Jul 29

I Despise

This essay was incredibly difficult to write, and especially difficult to publish. Not because it's problematic to me--it isn't--but I am incredibly shy about it. It is the most I have ever poured into written word, and, as I say, stained the paper with my pain. Enjoy. However, this is a heavy subject, and I understand if you skip past. 

I despise the idea that I can be obtained. That someone, in their heart of hearts, wishes to capture mine, and hold it as their own; to curl their fingers around my ribs and pinch my chest open until the whisper of my breath against my bones is replaced by their love.

I despise the idea that I can be captivated, and so willingly, by newfound beauty, so enthralled that I am rendered utterly speechless, completely broken. I am an inadequate being, and I cannot be but seduced by lovely things—I am but human, and I cannot replace that feeling. 
Jul 26
Yellow Sweater's picture

New Pollen, Old Soil

Growing up, I didn’t realize there was such a thing as a conservative intellectual tradition, or, to be honest, even a moderate one. I assumed (in a similar vein to people on the far right) that all real thinking was being done outside the mainstream. In the bubble I was raised in, people read Noam Chomsky and Charles Eisenstein like the bible, attended conferences on Ecoterrorism and how to build your own permaculture communities, embraced the idea of defunding the police before it was an Instagram slogan. The New York Times was a fine place to get basic news, but if you wanted a real perspective you had to go to The New Republic or Mother Jones. Anarcho-Communism was not a radical ideology, rather a natural and necessary next step for human civilization. 
Jul 14
essay challenge: Freedom

The best kind of freedom

I suppose the best kind of freedom can be found in listening to old records, sitting alone in your room, a cool drink in hand, book open in your lap. You take a long sip of your drink, savoring the burn of carbonation as it goes down your throat, resting, dormant, in your stomach. The book is subsequently propped against your bare knees, pages flipping against your fingertips as you regain your place. The words, as they come, pull you in, (it's quite good, really) and before you know it, you've finished, and the light outside is waning, the moon gliding into view, taking the place of the sun. 
Jul 09

For now

I miss an incredible amount of people. Those who have left me, and those that have left. It's disappointing, I think, when someone we consider a friend--which, to me, is an extension of our souls--take a different path in some crossroads we find. I knew a family, once upon a time, that I barely recognize now. They've changed. My father and the husband had an awful fight, and they haven't spoken since then. My mother tries to keep the peace, and speaks to the wife often, (or, often enough to consider her a friend) but I miss the peace of driving along their dirt road, the trees and clouds and dust a lovely companion to my melancholy teenage loneliness. I still love her, I still love her children, I, even now, care deeply about her husband, their father, but this friendship, to be rebuilt, will take soul searching. The union of our hearts and minds, the agreement, clash, and then agreement again of our morals, will take time.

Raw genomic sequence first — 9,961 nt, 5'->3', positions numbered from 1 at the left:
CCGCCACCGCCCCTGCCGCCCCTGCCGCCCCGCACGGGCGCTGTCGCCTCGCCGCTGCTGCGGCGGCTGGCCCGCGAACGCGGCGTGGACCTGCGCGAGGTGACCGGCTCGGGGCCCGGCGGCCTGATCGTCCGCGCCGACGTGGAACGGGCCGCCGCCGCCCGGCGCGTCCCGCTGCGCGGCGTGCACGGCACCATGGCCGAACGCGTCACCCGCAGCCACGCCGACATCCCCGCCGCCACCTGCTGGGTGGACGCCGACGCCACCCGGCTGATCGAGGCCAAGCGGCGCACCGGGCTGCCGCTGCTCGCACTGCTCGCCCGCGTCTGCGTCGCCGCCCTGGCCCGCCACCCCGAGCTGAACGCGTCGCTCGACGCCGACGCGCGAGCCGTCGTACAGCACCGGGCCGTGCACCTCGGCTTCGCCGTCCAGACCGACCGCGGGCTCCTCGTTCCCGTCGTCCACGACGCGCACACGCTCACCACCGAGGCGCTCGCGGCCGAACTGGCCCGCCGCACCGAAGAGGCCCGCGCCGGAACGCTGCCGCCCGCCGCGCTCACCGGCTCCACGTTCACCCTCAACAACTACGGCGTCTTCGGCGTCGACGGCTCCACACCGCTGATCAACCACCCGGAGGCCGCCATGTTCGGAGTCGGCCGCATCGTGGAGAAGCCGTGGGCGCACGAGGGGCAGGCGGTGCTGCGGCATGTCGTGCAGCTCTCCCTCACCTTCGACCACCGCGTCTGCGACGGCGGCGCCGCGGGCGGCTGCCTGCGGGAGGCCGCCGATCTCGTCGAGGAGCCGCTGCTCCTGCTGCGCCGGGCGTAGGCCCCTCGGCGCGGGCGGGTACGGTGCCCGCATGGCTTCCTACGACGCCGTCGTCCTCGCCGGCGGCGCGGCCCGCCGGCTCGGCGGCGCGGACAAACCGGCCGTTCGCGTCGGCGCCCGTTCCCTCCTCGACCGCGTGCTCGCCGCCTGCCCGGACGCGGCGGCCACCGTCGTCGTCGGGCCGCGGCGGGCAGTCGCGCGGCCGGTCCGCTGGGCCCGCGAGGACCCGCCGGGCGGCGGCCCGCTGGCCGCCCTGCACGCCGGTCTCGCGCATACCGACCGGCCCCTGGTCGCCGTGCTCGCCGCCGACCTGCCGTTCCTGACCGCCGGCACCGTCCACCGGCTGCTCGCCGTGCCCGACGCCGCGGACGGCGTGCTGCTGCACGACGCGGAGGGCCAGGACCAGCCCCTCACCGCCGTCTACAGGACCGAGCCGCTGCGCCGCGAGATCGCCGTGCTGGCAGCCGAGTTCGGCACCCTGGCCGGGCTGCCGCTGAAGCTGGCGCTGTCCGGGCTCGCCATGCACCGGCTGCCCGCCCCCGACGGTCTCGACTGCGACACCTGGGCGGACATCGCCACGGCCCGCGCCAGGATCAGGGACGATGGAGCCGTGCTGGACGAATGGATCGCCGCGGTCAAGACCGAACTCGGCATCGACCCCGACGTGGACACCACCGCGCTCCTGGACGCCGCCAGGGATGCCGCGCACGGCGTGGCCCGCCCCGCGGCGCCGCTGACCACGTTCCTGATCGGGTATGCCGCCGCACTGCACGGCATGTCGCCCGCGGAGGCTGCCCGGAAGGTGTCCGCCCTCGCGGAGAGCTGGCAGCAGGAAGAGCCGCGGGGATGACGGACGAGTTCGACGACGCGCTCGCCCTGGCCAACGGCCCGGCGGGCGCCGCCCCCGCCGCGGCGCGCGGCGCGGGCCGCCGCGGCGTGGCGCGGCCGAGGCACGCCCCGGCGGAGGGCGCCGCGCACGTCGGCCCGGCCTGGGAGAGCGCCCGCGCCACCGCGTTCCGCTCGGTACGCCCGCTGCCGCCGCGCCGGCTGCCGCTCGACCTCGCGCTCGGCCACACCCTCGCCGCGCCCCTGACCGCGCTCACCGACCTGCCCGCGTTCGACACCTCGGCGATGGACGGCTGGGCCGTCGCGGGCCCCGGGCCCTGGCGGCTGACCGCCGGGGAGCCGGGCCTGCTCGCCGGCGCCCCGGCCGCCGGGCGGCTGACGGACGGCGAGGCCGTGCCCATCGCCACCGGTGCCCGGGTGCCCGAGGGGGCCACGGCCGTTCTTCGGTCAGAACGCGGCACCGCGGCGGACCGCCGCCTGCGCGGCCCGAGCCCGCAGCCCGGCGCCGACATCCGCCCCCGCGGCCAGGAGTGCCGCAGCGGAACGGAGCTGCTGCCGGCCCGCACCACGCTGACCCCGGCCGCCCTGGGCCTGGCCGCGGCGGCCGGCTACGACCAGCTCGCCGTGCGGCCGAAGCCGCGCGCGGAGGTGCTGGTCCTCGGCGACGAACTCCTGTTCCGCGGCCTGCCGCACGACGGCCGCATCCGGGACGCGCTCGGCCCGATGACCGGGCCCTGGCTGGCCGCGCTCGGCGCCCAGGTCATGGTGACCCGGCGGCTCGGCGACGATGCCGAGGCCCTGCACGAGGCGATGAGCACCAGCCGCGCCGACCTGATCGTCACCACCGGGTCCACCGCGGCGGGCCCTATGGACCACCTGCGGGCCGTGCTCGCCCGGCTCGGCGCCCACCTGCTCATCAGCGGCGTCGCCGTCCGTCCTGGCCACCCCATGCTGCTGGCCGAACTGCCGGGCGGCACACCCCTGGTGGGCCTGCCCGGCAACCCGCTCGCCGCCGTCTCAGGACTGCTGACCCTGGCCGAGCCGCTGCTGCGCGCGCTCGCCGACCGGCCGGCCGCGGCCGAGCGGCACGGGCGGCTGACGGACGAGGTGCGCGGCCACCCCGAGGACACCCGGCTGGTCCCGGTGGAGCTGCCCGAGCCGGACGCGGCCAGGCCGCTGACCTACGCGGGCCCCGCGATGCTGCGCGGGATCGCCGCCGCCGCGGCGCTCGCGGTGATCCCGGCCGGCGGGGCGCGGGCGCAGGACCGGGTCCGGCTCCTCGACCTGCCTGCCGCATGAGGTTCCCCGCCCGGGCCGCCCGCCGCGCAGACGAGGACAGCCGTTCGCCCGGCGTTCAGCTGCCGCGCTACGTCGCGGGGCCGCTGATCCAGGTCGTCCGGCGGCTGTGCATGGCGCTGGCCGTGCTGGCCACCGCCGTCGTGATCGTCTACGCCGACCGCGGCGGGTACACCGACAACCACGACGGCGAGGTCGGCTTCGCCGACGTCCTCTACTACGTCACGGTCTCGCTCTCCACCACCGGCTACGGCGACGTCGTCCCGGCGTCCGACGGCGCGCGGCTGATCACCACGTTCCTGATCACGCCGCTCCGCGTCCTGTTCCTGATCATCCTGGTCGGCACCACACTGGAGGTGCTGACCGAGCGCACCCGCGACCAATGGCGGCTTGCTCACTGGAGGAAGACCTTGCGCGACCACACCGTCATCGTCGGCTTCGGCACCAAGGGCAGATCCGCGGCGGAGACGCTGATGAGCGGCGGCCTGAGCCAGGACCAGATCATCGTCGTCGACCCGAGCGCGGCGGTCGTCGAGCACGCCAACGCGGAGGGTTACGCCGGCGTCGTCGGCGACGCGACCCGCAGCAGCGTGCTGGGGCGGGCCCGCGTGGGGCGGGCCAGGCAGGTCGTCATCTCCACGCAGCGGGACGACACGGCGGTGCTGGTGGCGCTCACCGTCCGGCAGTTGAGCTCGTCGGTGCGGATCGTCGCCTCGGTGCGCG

Every single person on earth is the embodiment of a different word. How would a society like this function? What would you be?
Jun 29
poem, essay challenge: Heat
Yellow Sweater's picture

The Earth and the Sun

I fall asleep reading about duende, reading, radiating duende. That’s what Lorca’s poetry does: it causes my grandmother’s pitched voice to tremble with a terrible softness, like the moon liquified and stored in a jar. God, I’ve used the word duende, the second most sacred name, so many times lately. I’ve used it to explain everything that can’t be explained. I hope I haven't cheapened it with desire.

The begonias are burning, I’m imagining them burning. They are pinker than my sun singed skin, so pink they are almost red. For a moment I trick myself into believing that the Spanish street names are more than an echo, that the baked brown hills of Santa Barbara are the Andalusian mountains Lorca rhapsodies over. As I trot down to the dust strangled creek, I feel a piercing, euphoric scream rising in my chest: Seville to wound! Cordoba to die in!